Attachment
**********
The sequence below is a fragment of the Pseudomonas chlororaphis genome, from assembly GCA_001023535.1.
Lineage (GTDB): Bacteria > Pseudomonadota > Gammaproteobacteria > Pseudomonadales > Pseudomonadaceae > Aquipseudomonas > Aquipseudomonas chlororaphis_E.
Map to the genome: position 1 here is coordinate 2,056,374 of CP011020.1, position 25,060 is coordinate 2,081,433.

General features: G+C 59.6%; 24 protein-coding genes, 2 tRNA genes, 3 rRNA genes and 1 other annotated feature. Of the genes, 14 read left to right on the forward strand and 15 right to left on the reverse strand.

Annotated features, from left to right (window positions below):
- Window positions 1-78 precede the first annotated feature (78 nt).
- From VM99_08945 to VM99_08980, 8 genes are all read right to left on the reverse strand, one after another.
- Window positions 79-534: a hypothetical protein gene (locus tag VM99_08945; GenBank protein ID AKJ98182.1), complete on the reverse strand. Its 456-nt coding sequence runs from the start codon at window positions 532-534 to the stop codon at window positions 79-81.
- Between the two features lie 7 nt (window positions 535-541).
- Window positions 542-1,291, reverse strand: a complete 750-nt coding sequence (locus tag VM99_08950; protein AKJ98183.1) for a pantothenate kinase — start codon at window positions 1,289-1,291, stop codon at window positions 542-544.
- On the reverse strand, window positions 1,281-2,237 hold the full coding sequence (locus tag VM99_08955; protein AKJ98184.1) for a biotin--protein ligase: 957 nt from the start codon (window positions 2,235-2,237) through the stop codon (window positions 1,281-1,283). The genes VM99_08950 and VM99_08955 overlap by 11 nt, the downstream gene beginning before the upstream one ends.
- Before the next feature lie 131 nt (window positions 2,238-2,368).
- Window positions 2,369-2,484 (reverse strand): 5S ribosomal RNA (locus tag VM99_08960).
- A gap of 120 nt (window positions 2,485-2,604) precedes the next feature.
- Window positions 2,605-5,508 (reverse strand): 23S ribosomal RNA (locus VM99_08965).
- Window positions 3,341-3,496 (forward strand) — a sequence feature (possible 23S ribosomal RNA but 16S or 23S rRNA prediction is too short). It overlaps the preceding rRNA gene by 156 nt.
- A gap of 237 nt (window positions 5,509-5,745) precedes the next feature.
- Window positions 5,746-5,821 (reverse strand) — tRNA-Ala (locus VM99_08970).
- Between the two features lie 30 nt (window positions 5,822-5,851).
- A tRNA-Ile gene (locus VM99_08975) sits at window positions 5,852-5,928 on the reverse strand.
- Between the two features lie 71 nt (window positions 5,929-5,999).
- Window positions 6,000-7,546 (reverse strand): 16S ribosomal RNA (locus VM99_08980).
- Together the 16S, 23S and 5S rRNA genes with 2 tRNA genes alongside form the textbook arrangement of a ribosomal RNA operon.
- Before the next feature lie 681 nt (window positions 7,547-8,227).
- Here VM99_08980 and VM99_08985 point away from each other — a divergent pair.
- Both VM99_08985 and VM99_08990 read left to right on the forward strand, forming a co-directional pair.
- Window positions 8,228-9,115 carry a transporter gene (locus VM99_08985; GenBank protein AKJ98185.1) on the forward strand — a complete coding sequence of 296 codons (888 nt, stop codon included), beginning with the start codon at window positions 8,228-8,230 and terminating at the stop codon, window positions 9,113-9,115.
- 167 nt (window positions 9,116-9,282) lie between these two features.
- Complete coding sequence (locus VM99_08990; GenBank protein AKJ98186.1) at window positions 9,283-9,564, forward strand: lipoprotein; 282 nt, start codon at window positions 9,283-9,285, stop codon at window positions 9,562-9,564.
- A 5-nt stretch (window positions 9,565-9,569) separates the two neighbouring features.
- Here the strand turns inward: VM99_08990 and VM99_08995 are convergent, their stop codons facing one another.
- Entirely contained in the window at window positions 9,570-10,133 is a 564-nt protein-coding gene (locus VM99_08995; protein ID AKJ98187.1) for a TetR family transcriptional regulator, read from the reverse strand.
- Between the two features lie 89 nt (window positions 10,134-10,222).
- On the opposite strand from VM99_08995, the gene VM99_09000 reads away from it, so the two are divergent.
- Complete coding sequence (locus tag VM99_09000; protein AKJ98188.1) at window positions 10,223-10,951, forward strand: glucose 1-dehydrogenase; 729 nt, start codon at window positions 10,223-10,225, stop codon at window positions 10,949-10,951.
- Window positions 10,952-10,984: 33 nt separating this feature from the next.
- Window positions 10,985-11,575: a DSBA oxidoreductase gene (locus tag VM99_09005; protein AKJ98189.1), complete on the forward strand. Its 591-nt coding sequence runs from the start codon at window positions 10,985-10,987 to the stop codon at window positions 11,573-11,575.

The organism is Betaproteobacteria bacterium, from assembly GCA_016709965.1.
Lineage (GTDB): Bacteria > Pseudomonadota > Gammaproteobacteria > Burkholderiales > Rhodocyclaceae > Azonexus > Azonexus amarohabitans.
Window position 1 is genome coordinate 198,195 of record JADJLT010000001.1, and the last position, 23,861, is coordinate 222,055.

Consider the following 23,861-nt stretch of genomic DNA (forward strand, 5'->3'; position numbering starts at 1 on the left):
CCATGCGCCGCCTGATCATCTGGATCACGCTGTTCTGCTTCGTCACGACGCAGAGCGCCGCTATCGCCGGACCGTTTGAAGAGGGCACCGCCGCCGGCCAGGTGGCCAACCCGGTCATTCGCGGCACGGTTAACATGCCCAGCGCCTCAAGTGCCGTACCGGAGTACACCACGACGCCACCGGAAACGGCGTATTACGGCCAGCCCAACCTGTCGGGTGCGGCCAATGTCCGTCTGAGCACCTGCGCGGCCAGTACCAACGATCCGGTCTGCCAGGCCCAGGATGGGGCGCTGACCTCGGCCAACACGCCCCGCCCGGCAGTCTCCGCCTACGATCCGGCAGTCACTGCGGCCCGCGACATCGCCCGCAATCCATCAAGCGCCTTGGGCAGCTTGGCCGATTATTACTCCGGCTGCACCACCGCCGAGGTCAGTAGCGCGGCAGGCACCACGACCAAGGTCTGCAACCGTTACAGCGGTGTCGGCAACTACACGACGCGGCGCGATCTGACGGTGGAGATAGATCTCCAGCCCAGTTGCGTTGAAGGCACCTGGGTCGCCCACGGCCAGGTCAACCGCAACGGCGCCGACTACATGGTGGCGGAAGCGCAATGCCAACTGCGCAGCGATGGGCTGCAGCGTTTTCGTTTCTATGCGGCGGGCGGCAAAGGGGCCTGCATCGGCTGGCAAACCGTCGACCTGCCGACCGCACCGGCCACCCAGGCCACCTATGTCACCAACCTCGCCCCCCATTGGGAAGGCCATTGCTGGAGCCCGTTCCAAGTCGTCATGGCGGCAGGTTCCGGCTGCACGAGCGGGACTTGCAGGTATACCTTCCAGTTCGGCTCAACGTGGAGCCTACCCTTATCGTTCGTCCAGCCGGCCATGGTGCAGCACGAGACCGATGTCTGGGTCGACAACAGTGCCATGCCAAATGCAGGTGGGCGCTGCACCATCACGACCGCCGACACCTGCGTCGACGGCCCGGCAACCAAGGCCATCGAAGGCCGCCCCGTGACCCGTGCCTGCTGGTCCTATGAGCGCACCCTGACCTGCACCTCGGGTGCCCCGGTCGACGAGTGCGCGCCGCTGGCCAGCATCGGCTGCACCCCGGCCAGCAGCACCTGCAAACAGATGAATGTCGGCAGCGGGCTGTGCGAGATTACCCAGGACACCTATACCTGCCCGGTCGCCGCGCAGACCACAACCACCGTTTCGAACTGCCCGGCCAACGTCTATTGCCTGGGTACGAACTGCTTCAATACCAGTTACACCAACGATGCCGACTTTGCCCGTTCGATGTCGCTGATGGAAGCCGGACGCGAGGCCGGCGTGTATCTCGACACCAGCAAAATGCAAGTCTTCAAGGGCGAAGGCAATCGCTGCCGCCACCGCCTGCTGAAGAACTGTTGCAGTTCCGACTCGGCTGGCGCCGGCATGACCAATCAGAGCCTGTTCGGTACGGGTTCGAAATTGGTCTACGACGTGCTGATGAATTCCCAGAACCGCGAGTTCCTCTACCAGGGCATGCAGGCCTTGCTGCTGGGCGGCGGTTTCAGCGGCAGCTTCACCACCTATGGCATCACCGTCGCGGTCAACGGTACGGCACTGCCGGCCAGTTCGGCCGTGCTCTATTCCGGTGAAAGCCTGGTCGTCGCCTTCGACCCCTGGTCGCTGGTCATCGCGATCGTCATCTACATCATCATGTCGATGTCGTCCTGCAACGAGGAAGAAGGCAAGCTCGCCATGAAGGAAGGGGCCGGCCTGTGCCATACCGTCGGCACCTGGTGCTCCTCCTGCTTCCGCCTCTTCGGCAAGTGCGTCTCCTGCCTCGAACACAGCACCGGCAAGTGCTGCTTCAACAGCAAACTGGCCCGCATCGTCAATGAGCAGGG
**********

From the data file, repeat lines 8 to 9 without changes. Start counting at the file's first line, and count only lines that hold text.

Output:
- Window positions 79-534: a hypothetical protein gene (locus tag VM99_08945; GenBank protein ID AKJ98182.1), complete on the reverse strand. Its 456-nt coding sequence runs from the start codon at window positions 532-534 to the stop codon at window positions 79-81.
- Between the two features lie 7 nt (window positions 535-541).